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Old 11-24-2009, 01:16 AM   #1
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Default Cold Air Intake!!

Is it hard to take the air box off a 2002 bonni se so i can put a cold air intake system?
And is that a good idea???
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Old 11-24-2009, 01:29 AM   #2
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better off just gutting it does about the same thing no real performance gain from either
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Old 11-24-2009, 11:50 AM   #3
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There'* always the option of removing the original airbox altogether, then run a flex tube into the driver'* side fenderwell and put a K&N filter on. I used to have pictures of my set up, but have since removed them. I'm sure there are others here who have done this and may have pictures to explain. Otherwise, google has tons of info that should get you through.

Either way, good luck!
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Old 11-24-2009, 12:28 PM   #4
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Gutting or removing the airbox on an SE won't make it any faster. But if you just want to do it, or think itz cool, ....or want do it ahead of some other mods that would make use of more air, here'* a thread showing how to gut. If you decide to remove all together, and a a CAI pipe and cone filter, you will need a PCM tray to hold it.

https://www.gmforum.com/t281861/
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Old 11-24-2009, 09:53 PM   #5
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I Have a setup on mine where i have half the box gutted and i have noticed a slight increase in pickup however my engine has been tuned up and maintained so if you think yours is maintained enough then you should notice the increase ask a mechanic on how to install it properly you should notice a 2-5% increase in hp its not much but its something i have a 2001 Se so i should know if it worked because i tried and tested it any modification is well worth it when it comes to making your bonny run good.
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Old 11-29-2009, 05:56 PM   #6
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I don't know about 2000+, but gutting the box and putting in a K&N improved my '95 SE.

A year after doing the PBC "best practices" tune-up, I did mine. The MAF and manifold readings changed immediately. I didn't know if this was a good thing, more air means more gas, and it was my DD. I had been skeptical, but I recorded some data, and gave it awhile. I wanted to see what the PCM thought about it, if anything. After I had done the tune-up, the whole car had changed significantly, and IMHO that still remains the most return you can get for your car. So, everything had been stable for quite a while, and it would be a good test.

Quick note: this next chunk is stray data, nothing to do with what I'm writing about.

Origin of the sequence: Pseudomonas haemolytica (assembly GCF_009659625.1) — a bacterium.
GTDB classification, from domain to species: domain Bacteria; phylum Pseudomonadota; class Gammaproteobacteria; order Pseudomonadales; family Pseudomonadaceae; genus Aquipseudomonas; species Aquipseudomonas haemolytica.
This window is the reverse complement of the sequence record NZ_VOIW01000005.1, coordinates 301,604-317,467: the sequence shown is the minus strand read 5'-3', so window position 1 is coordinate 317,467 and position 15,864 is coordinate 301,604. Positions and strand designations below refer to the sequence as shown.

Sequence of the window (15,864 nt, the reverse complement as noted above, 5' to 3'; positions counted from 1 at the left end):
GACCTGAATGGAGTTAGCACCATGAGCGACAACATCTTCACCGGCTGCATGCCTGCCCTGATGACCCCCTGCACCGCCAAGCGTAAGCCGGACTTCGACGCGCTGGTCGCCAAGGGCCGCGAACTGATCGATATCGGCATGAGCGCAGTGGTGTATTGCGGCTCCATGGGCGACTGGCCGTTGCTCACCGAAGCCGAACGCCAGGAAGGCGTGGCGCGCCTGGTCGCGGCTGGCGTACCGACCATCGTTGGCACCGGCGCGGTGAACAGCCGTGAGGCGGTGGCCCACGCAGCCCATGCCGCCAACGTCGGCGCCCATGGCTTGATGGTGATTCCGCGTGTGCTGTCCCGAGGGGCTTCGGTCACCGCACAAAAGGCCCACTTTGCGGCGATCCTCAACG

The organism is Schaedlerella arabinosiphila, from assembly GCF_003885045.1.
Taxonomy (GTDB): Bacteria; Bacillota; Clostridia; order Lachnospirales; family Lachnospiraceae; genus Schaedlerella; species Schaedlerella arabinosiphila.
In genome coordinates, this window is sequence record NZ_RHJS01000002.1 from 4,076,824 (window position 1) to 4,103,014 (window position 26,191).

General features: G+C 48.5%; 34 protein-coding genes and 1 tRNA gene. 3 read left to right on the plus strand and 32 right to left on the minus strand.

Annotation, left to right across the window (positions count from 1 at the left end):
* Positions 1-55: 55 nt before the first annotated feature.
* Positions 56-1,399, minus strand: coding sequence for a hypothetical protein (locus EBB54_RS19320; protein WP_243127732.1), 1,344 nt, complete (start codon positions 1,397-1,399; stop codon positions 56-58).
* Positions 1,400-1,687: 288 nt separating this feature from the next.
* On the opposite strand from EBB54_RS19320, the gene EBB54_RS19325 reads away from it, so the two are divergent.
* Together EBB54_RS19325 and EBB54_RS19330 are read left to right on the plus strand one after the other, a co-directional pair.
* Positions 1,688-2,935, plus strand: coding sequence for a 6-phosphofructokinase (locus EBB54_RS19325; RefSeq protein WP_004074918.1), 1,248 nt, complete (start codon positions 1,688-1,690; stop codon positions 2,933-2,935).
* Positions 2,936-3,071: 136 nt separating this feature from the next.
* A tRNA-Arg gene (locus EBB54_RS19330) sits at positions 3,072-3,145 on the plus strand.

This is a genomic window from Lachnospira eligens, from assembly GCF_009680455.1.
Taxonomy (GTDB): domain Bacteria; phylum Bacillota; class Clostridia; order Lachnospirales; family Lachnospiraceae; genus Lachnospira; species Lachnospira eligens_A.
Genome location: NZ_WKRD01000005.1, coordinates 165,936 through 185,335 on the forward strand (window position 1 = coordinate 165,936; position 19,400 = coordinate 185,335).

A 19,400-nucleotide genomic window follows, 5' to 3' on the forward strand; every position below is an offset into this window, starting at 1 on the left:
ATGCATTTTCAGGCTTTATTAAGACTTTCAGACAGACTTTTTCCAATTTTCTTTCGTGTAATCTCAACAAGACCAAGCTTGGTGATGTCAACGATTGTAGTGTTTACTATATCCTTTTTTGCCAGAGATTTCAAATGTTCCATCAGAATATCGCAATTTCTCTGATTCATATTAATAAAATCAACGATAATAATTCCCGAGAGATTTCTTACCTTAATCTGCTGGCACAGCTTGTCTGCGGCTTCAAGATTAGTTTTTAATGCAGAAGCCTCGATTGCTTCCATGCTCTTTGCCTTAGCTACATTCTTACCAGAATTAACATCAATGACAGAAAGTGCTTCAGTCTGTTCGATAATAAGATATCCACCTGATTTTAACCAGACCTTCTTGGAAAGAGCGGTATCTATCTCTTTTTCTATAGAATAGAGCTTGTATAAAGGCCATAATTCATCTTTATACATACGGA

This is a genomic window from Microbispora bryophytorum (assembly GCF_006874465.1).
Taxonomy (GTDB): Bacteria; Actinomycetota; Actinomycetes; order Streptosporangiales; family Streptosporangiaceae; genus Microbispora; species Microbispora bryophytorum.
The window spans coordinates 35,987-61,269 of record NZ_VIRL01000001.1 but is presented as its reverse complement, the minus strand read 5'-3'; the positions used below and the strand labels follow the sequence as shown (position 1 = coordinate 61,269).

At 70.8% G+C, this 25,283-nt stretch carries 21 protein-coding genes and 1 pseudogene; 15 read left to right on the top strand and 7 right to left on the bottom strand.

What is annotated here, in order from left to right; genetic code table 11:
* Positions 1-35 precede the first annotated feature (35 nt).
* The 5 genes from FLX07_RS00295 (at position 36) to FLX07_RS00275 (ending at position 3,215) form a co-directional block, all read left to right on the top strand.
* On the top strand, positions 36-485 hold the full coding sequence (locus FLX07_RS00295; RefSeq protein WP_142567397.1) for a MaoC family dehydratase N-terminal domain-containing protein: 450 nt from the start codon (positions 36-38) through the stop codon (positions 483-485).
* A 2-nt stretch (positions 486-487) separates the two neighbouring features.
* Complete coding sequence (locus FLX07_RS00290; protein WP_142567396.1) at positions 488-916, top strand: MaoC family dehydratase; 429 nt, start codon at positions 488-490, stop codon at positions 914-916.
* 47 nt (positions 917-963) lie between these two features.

A month later (with a few peeks in between), I broke out the scanner. The most obvious change was the LTFT. But it didn't move up like I speculated (I didn't understand how the different cells add to the LTFT at the time), it moved down closer to 0.0 for its predominant static state.The second obvious change was how fast the O2 sensor reading moved from LEAN to RICH. It hopped like bunny. This would flesh out in improved readings in my next emissions sniff.

The 90 days after the change my mpgs improved by 1.8, The next 90 days by 2.0 mpg above the pre-test mileage. (All measures seasonally adjusted) Which is not to contend a specific nominal improvement, particularly at 8-9%, that would be ridiculous. But it did unquestionably confirm there was some improvement in mpgs.

Did I have more hp? I have no freakin' idea, I didn't measure it. But at idle, the unnoticeable vibration in the steering wheel disappeared to a dead calm. My wife noticed it immediately, when she stole the car for a day in the midst of the test.

(She can be a real nitpicky biyatch with her '96 Majestic Teal. She has incredible sense and feel with her car. She sensed dysfunction with her car a month or so before the anti-freeze started to visibly disappear. Our mechanic, who owns a '95 SE, and I couldn't convince her. Besides checking all of the other usual suspects, no chocolatey oil, no sweet exhaust and we both drove it. There was a slight cleaning of two plugs, but insignificant enough to be random. She didn't know, or care, that it was a UIM/LIM situation. She just knew her car "wasn't right". And she wanted one of us to fix it. )

Was the throttle peppier in the low and midrange? I definitely thought so, buts it'* equal money that that could be real or imagined. I will be real stubborn though, about the 3rd gear to lock shift, up an incline. It was no longer so flat.

So can just increased aggregate air supply, increase aggregate horsepower? Well, unless you can further compress it into the chamber, and have the appropriate fuel and ignition advance waiting for it, I think you have a real uphill battle against some basic laws of physics.

However, if you can maximize specific narrow situations where the NA stock has demand points which are adjusted for, rather than properly supplied by the stock kit, then you have small opportunities for more effective utilization and efficiency. For which, it appears to me, the PCM is happy to accommodate.

My experience and measurements on my '95 and '96, indicate that these situations do exist on the 3800. And added together make for more efficient operation of the car when you take into account the entire spectrum of performance... and enjoyment.
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Old 11-29-2009, 06:33 PM   #7
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it does for the 2000+ as well it is noticeable especially if you have a */c lil more whine and sucking noise
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